Pelley, as regular PE readers know, told me "60 Minutes" has not given any time to global warming skeptics in his two stories because "[t]here is virtually no disagreement in the scientific community any longer about global warming." He also said that "It would be difficult to find a scientist worth his salt in this subject who would suggest this wasn't happening. It would probably be someone whose grant has been funded by someone who finds reducing fossil fuel emissions detrimental to their own interests." His comments sparked serious debate in our comments section, with many arguing that Pelley was off base. Wrote "Grypho1":
Can it be fairly deduced that anyone who contradicts what Pelley believes to be 'the prevailing opinion in the scientific community' is, by Pelley's definition, not worthy of respect, scientifically? Is dissent grounds for exclusion by virtue of loss of respect? If so, this intellectually dishonest circular logic assures Pelley and other crusaders of some hollow and meaningless propaganda victories by default.Now Time's Jeffrey Kluger has taken much the same position as Pelley. He writes in the cover story:
Environmentalists and lawmakers spent years shouting at one another about whether the grim forecasts were true, but in the past five years or so, the serious debate has quietly ended. Global warming, even most skeptics have concluded, is the real deal, and human activity has been causing it.The public's beliefs, however, are somewhat different. Most people do believe global warming is real, writes Kluger:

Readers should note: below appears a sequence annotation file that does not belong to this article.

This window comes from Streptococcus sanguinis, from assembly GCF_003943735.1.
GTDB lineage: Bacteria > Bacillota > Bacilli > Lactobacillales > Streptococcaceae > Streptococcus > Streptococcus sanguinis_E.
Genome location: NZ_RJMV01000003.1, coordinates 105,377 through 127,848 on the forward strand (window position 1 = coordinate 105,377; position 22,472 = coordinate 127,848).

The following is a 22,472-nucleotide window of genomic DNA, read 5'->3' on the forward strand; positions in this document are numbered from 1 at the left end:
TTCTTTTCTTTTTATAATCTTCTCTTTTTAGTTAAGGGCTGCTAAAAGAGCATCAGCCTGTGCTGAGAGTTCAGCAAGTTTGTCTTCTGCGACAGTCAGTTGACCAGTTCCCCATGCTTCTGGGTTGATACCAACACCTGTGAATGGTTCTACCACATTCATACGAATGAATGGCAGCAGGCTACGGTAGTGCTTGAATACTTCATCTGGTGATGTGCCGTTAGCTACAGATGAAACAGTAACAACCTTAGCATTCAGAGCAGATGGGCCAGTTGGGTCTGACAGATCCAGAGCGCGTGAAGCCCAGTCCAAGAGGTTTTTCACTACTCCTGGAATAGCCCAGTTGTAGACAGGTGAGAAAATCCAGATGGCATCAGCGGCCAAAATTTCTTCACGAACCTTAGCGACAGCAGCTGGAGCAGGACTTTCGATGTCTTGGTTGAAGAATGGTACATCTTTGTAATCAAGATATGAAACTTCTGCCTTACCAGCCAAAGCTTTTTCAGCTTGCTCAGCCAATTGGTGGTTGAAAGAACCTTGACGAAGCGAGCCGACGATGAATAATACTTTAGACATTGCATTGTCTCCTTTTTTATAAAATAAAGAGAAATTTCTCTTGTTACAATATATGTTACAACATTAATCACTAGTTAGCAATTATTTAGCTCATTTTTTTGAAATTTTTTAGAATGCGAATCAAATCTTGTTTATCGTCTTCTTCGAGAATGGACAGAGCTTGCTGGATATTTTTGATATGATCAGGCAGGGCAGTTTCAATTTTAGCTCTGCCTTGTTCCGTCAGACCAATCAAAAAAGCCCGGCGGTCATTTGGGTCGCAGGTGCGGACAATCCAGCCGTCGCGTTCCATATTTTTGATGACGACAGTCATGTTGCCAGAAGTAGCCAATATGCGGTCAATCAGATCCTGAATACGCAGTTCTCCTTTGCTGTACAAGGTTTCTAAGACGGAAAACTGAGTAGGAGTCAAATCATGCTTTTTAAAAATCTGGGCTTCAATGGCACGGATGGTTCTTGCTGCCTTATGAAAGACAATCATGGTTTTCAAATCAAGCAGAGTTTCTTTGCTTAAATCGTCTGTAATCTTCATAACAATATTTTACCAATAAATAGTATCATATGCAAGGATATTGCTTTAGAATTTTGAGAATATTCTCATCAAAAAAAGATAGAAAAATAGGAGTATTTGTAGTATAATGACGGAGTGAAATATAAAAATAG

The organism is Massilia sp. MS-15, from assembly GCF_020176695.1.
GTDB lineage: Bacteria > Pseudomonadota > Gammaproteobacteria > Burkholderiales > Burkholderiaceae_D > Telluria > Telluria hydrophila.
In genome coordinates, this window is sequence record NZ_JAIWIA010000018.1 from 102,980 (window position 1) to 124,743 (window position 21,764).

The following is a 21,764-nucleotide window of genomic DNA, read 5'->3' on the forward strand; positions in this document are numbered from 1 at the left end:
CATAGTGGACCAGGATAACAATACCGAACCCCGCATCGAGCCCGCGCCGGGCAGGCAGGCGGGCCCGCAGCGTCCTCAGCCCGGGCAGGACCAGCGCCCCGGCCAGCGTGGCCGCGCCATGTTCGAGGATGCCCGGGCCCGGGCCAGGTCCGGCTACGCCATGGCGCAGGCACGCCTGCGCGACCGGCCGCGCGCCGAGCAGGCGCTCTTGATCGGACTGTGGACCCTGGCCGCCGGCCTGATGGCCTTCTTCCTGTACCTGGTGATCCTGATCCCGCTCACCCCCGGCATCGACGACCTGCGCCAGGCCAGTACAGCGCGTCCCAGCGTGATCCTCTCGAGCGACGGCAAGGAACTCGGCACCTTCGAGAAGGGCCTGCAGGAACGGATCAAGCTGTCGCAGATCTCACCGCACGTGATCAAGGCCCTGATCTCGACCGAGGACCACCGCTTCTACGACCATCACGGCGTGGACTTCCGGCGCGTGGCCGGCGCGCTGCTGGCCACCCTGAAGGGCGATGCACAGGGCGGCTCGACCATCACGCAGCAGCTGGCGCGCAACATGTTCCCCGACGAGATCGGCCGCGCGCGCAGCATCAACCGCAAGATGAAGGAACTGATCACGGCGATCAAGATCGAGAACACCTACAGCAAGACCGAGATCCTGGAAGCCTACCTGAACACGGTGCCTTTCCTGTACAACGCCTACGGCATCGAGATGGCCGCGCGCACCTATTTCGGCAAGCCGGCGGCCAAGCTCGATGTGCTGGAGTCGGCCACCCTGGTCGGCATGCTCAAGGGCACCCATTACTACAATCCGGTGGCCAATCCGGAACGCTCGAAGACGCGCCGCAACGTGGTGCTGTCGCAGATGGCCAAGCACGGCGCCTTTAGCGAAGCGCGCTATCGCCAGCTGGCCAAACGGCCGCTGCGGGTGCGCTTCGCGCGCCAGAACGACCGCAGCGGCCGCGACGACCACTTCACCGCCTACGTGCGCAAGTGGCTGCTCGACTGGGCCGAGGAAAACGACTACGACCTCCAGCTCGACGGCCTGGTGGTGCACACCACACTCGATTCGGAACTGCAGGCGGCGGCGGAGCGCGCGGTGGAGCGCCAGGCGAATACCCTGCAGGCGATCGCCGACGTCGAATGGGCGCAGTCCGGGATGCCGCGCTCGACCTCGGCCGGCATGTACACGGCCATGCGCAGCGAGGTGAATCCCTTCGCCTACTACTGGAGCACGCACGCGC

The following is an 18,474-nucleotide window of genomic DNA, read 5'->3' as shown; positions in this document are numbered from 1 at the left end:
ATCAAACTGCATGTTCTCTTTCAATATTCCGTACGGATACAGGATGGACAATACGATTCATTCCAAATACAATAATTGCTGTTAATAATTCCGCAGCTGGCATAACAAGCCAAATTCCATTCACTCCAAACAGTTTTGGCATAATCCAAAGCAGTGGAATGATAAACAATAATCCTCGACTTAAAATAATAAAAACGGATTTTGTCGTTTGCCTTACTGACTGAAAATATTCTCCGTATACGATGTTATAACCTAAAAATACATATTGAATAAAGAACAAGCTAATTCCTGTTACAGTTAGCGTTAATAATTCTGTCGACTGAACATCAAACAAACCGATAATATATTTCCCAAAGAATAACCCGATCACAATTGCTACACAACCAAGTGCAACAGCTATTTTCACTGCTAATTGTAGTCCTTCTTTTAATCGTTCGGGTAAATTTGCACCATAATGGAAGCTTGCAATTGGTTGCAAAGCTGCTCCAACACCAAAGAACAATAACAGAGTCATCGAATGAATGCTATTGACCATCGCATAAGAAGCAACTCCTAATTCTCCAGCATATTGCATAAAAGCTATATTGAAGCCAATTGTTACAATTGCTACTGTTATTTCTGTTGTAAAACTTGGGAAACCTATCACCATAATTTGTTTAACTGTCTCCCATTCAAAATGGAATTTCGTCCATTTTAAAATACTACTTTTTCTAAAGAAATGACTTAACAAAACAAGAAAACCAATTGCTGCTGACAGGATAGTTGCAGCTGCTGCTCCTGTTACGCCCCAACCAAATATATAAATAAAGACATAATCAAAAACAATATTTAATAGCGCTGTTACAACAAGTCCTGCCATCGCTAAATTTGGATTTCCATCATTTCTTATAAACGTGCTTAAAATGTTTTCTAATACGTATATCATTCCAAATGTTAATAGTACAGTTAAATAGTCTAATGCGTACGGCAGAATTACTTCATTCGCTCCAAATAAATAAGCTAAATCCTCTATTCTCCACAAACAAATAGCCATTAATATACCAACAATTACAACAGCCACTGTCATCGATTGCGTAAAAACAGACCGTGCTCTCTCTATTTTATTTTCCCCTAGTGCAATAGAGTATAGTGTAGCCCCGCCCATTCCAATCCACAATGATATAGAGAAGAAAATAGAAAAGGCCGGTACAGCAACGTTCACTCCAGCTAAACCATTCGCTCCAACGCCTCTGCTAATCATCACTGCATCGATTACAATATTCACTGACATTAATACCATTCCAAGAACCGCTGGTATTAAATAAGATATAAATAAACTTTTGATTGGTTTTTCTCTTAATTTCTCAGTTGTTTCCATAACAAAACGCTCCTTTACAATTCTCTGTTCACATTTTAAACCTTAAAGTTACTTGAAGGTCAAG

For years, popular skepticism about climatological science stood in the way of addressing the problem, but the naysayers--many of whom were on the payroll of energy companies--have become an increasingly marginalized breed. In a new TIME/ ABC News/ Stanford University poll, 85% of respondents agree that global warming probably is happening.But they do not necessarily think humans are responsible for it. Look at the Time poll. When asked, "Is the temperature increase caused mostly by things people do, by natural causes, or by both equally?," 31% of respondents said "humans," 19% said "nature," and 49% said "both."
In addition, most Americans do not believe that there is a scientific consensus on the issue, contrary to Pelley and Kluger's assertions. 64% told Time that there is "a lot of disagreement" between scientists about global warming.
It's interesting to watch as the story of global warming, which in recent years has been framed, at least in part, as a debate, starts to get treated as something more akin a crisis in the mainstream media. Just consider the tagline on Time's global warming essay: "Global warming is happening, and the proof is all around us." Time also has a story arguing that "the worst is yet to come" and another on what you can do about global warming. It's a far cry from the "he said/she said" coverage that often arises on issues such a global warming, which are framed by politics and have vocal advocates on opposing sides.
There are those who will disdainfully argue that "60 Minutes" and Time are mainstream media outlets pushing an agenda, and dismiss their reporting on global warming as – forgive the pun – a whole lot of hot air. It will be interesting to see what effect reports like Pelley and Kluger's will have on conventional wisdom. Most scientists may see the issue as mostly settled, but plenty of Americans, real and fictional, do not. "I would like to live long enough to see the effects of global warming," said Homer Simpson on a recent episode of "The Simpsons." "I've got an inside tip that it's all a load of crap."